"Some cities, like wrapped boxes under Christmas trees, conceal unexpected gifts, secret delights. Some cities will always remain wrapped boxes, containers of riddles never to be solved, nor even to be seen by vacationing visitors, or, for that matter, the most inquisitive, persistent travelers." -Truman Capote
Song of the day: Tumbling Tumbleweeds-Sons of the Pioneers
Base buildings now used as offices for the foundation
And now.....Laurie's report on the Chinati Foundation
So............today I went to the Chinati foundation and did their short tour. This consisted of the works of Donald Judd, Dan Flavin and John Chamberlain. Donald Judd started the Chinati Foundation with his own money and Dia foundation money. There are 12 artists installations in all. Apparently they haven't added any more artists for the 12 years since Judd died, because the board hasn't found anyone they feel lives up to the ones there. Seems a little snooty but the art world can be like that. Also the whole thing is only really available by guided tours which can be pricey. For $100 you can go at sunset or sunrise. Staff, interns and maybe foundation members have more access. It is also only open Wed -Sun for 4 hours. But, it was worth the trip for me and I would recommend it.
Judd moved from NYC to Marfa in 1977 and began construction of the installation in 1979. It is housed on an old WWII army base and is massive. Judd's works are in the ammunition storage buildings. He built the curved roofs and put the windows in the sides, but otherwise did not change the buildings themselves. The works inside are 100 unique aluminium cubes. Each cube was meticulously placed in a specific location with one complex interior next to a simple one and all are aligned. His mission, or goal, was to create art that is an integral part of the environment.
The impact of this installation is difficult to describe. Each cube creates its own environment, while simultaneously related to its neighbors and the installation as a whole. The reflections on the cube surfaces and interiors change as you circle them and with the change of the position of the sun during the day. The surfaces are subtle, the effect of the reflections are sometimes like watercolors depending on what they are reflecting from the environment. Other times they are only shades of grey, using just form and reflection to create simple and complex carving of space to create further forms.
Shadow and form
The outside cubes are impressive in their size and relation to each other. They depend on shadows to create their forms. I would love to have been able to come back to see all these pieces at different times of the day. Its an installation that would change every time you go. Flavin used florescent lights to create positive and negative space rather than form. His installation moves you through 6 separate buildings that were once barracks. The installations are at the end of the building so you walk toward his lights and the experience changes as you approach. Turning to walk away you look at natural light which is somewhat of a relief after the artificial colors he created. Again, as the light changes throughout the day, the environment would change.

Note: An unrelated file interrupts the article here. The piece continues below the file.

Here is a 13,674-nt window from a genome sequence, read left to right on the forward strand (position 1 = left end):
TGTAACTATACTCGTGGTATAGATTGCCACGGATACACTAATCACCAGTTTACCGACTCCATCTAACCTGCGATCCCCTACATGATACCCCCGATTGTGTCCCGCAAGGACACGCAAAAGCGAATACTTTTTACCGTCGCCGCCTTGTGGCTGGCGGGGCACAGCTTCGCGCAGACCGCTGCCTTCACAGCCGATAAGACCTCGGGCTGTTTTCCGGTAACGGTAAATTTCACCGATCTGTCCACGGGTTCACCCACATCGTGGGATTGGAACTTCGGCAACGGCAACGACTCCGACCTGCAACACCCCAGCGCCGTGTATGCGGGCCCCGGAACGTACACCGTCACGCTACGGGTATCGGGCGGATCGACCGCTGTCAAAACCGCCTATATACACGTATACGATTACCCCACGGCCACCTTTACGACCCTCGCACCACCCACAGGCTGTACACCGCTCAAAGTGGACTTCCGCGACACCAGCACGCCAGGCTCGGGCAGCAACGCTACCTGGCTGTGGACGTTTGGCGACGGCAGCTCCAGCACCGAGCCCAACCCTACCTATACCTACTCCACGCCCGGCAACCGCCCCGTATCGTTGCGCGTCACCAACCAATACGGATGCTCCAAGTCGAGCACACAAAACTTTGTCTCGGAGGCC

Concrete exterior installation
I didn't relate to this installation as much as Judd's but is was impressive. The last installation was in town, not on the Chinati grounds. John Chamberlain created huge sculptures out of crushed automobiles. They look like they would be fun to make, and don't resemble autos at all until a head light or something recognizable jumps into view. This was the last installation on the tour and was kind of hard to take in after the others.
Church converted to art space
Chamberlain's work seemed to relate least to the environment because the experience of them did not seem to depend on the light, but the fact that these massive sculptures were in a massive space was clearly a statement. This space was 3 connected building that were once where wool was sorted and stored to be shipped out to make uniforms for soldiers.
All in all it was an amazing day. We ended up trying to re-explore Marfa, having been assured that more would be open. As Bill said, that wasn't really the case. Its a strange little town and very quiet. It was hard to really get a feel for it. Many empty store fronts and run down areas interspersed with a high end grocery store, book store, funky houses, and fancy eateries. The docent who gave our tour did admit that the town exists because of the Chinati Foundation and the Border Patrol. That's an interesting combo but apparently they leave each other alone.
I'm Bill. My wife Laurie and I love to travel and share our stories. We especially love it when we have been able to motivate our readers to start traveling on their own, and making their own stories.